In speaking with Ubisoft representative Julian Gerighty, I learned that the development team turned to an unlikely source of inspiration for WMD usage in their real-world RTS: Nintendo's Mario Kart.
"One of the big, big cheeses at Ubisoft is called Serge Hascoet," explained Gerighty. "He's the guy behind Rayman, he's the guy behind hundreds of things. He's a very creative guy, and a little crazy. nope "So we were working on this game, and we found that at the end--one of the problems with strategy games is that when you're dominating, it's no fun for you or [your opponent]. It's just mopping up the one, and trying to avoid being mopped up for the other.
"So we wanted to give it this reversal, and the reversal came in the form of the last lap of Mario Kart."
Mario Kart has always been a game that allowed trailing racers an opportunity to make up ground with koopa shells and other special weapons. Fortunate players can quickly bounce back and forth from last to first, which gamers often describe as "rubber-banding" gameplay.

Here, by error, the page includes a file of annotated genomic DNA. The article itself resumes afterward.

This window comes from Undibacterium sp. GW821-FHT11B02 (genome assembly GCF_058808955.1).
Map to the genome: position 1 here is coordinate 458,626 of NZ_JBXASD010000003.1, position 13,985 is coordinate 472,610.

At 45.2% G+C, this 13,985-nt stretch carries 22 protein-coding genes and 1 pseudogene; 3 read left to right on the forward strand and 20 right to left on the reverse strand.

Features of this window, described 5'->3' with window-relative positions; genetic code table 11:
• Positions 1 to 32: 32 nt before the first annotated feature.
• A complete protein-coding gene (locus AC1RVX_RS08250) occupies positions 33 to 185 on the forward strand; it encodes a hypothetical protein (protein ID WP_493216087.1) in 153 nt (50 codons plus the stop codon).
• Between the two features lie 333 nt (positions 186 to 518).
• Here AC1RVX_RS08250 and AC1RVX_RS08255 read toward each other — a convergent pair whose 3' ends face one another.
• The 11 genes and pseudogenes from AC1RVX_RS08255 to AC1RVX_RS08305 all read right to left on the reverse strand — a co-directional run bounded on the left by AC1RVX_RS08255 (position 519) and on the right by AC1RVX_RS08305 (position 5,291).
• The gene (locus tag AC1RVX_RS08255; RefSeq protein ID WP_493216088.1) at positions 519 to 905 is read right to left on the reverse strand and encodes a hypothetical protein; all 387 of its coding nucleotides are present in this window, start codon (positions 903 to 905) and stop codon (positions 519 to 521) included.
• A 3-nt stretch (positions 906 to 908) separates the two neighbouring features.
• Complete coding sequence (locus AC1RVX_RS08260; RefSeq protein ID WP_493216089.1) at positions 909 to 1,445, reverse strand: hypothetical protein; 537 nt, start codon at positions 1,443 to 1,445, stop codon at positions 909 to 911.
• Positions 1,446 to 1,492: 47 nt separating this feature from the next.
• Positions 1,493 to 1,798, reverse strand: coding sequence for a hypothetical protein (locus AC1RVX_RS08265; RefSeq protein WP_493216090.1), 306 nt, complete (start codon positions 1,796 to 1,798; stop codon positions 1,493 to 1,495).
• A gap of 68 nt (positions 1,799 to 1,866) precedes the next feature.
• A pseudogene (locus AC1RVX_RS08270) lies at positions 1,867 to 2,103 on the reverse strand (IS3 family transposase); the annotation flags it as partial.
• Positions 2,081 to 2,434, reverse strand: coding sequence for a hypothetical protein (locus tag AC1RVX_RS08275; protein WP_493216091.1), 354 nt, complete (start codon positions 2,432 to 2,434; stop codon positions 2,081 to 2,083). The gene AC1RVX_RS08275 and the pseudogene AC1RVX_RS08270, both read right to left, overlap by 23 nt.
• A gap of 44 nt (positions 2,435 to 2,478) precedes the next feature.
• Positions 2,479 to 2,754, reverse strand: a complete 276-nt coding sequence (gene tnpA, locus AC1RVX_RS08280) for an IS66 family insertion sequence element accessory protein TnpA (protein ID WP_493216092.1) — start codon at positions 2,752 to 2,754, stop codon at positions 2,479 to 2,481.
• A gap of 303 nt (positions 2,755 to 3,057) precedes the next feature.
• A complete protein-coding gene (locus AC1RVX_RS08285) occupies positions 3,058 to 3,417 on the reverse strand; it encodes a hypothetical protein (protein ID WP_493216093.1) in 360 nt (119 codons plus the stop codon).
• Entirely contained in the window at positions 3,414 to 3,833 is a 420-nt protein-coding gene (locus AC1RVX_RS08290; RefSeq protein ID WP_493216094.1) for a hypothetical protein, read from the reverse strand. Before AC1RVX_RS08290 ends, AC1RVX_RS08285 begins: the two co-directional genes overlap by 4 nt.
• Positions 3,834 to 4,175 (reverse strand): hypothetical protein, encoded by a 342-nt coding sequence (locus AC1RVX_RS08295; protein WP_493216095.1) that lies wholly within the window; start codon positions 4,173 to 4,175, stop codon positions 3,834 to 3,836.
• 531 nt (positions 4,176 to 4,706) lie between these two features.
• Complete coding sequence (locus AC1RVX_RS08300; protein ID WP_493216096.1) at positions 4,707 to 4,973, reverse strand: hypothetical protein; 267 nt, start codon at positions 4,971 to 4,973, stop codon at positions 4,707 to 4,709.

"When you get that red shell, you know that you can take out that number one driver on the last lap," continued Gerighty. "So on the last lap, our last lap, in the last few moments of the game, you unlock weapons of mass destruction that can take out a huge amount of enemies."
The losing side unlocks WMDs first, and is then allowed to desperately fire off his cache in a last-ditch effort. The leading player follows with a retaliatory strike. The round that I played still saw the winning player triumphant after the brief nuclear exchange, but it did speed up the end-game, and keep things interesting for both sides at that. Plus, it sure looked cool.
"Most of the stories, when [the developers] are discussing games at the water cooler, they come from that."
Check back later in the week for the full interview with Ubisoft's Julian Gerighty, as well as a hands-on preview of Tom Clancy's EndWar (PC, PS3, X360).